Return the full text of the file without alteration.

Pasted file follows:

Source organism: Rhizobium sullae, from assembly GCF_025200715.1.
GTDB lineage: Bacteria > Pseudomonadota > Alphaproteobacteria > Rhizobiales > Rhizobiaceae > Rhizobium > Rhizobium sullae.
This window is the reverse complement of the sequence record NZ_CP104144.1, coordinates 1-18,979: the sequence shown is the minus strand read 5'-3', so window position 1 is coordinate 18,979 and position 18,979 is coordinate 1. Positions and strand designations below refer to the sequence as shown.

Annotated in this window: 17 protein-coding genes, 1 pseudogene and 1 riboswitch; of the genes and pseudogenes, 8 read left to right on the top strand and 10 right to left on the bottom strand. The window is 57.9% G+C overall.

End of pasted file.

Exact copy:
Source organism: Rhizobium sullae, from assembly GCF_025200715.1.
GTDB lineage: Bacteria > Pseudomonadota > Alphaproteobacteria > Rhizobiales > Rhizobiaceae > Rhizobium > Rhizobium sullae.
This window is the reverse complement of the sequence record NZ_CP104144.1, coordinates 1-18,979: the sequence shown is the minus strand read 5'-3', so window position 1 is coordinate 18,979 and position 18,979 is coordinate 1. Positions and strand designations below refer to the sequence as shown.

Annotated in this window: 17 protein-coding genes, 1 pseudogene and 1 riboswitch; of the genes and pseudogenes, 8 read left to right on the top strand and 10 right to left on the bottom strand. The window is 57.9% G+C overall.